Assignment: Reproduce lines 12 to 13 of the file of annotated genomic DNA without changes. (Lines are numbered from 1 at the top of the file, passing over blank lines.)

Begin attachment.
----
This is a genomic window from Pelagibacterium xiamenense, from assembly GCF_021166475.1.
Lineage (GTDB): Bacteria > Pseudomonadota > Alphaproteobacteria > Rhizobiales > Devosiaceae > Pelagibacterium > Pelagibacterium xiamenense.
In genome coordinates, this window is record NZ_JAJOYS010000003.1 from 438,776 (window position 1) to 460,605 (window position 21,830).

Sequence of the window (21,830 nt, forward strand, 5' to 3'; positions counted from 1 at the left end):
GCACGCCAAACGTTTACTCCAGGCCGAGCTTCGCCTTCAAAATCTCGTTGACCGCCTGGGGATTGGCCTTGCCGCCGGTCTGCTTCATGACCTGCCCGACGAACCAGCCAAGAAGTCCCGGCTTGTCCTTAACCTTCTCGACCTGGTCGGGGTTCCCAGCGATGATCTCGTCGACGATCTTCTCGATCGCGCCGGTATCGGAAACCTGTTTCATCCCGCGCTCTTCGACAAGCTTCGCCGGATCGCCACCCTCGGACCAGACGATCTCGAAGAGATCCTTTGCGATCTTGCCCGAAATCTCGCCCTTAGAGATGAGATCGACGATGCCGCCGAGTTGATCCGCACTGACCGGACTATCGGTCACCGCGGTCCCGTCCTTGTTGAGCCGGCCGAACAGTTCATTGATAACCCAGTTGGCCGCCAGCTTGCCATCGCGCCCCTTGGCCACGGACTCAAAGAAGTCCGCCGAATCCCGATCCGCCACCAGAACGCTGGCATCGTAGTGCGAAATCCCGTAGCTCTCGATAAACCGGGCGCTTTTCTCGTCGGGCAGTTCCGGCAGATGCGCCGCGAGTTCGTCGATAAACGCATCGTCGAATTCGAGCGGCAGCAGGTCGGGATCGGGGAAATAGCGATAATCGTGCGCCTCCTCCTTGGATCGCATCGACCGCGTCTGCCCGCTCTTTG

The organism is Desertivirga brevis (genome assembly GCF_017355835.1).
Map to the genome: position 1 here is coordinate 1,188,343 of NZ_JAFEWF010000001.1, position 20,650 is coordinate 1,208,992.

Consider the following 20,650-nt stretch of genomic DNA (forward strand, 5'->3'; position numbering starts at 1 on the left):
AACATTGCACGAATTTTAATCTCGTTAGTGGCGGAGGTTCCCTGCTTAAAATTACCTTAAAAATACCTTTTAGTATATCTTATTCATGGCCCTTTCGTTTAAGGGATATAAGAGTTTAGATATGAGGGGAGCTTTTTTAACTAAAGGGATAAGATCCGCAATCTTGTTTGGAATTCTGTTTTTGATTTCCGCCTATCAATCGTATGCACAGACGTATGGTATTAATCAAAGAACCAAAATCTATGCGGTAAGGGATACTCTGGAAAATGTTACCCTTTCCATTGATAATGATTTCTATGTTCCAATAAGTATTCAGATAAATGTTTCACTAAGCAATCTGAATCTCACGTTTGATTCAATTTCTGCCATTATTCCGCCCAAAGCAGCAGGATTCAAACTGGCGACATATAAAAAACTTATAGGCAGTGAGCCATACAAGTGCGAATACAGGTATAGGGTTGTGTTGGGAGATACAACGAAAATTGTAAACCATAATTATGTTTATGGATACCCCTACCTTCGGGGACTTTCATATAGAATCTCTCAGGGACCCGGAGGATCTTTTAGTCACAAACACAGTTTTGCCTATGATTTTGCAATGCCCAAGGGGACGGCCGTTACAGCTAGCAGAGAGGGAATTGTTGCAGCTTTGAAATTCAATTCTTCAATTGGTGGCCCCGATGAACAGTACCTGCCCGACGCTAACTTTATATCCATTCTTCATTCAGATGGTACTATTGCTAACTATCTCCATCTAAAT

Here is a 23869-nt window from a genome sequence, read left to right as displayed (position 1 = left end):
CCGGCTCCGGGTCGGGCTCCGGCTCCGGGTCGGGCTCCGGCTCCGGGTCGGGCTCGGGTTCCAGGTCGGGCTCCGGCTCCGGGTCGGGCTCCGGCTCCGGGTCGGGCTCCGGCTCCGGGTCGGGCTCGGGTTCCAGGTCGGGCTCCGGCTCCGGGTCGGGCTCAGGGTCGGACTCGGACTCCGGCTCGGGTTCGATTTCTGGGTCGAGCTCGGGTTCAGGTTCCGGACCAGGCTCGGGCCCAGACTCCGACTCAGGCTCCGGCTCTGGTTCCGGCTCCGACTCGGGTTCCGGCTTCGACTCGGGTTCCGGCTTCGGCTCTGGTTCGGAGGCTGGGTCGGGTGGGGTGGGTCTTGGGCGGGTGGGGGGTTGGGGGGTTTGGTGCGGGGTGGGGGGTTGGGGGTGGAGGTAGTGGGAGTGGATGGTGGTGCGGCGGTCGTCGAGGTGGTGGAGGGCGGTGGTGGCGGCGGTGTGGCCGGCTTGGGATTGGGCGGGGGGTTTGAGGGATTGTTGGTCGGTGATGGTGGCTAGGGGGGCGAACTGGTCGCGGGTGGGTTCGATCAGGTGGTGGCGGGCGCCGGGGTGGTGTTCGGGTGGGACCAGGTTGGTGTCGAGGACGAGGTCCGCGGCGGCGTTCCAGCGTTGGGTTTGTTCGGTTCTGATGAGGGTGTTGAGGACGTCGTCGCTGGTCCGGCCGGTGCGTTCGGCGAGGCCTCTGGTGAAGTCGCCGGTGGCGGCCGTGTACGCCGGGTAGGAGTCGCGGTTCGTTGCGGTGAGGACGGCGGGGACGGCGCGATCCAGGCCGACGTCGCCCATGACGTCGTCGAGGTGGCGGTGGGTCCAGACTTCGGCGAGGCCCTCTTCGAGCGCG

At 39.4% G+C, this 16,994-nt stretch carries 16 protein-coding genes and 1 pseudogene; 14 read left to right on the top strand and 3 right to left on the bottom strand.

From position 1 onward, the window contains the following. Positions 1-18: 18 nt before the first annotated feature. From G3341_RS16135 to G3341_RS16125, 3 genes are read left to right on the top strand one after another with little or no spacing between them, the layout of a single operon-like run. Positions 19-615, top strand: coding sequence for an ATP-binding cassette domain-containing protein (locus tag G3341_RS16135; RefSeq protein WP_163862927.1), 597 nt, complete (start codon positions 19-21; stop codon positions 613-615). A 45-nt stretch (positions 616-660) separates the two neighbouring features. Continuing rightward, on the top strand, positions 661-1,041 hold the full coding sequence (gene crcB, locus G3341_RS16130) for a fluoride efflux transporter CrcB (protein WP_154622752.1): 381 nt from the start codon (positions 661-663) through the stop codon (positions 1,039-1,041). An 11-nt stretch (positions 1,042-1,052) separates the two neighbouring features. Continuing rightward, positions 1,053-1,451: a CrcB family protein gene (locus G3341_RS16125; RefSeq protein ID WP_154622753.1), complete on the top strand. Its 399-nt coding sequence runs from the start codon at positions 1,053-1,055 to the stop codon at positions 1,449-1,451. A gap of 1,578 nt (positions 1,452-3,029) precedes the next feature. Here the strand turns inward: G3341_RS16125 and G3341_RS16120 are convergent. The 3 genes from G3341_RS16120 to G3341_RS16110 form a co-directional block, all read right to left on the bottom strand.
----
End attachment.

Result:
At 39.4% G+C, this 16,994-nt stretch carries 16 protein-coding genes and 1 pseudogene; 14 read left to right on the top strand and 3 right to left on the bottom strand.

From position 1 onward, the window contains the following. Positions 1-18: 18 nt before the first annotated feature. From G3341_RS16135 to G3341_RS16125, 3 genes are read left to right on the top strand one after another with little or no spacing between them, the layout of a single operon-like run. Positions 19-615, top strand: coding sequence for an ATP-binding cassette domain-containing protein (locus tag G3341_RS16135; RefSeq protein WP_163862927.1), 597 nt, complete (start codon positions 19-21; stop codon positions 613-615). A 45-nt stretch (positions 616-660) separates the two neighbouring features. Continuing rightward, on the top strand, positions 661-1,041 hold the full coding sequence (gene crcB, locus G3341_RS16130) for a fluoride efflux transporter CrcB (protein WP_154622752.1): 381 nt from the start codon (positions 661-663) through the stop codon (positions 1,039-1,041). An 11-nt stretch (positions 1,042-1,052) separates the two neighbouring features. Continuing rightward, positions 1,053-1,451: a CrcB family protein gene (locus G3341_RS16125; RefSeq protein ID WP_154622753.1), complete on the top strand. Its 399-nt coding sequence runs from the start codon at positions 1,053-1,055 to the stop codon at positions 1,449-1,451. A gap of 1,578 nt (positions 1,452-3,029) precedes the next feature. Here the strand turns inward: G3341_RS16125 and G3341_RS16120 are convergent. The 3 genes from G3341_RS16120 to G3341_RS16110 form a co-directional block, all read right to left on the bottom strand.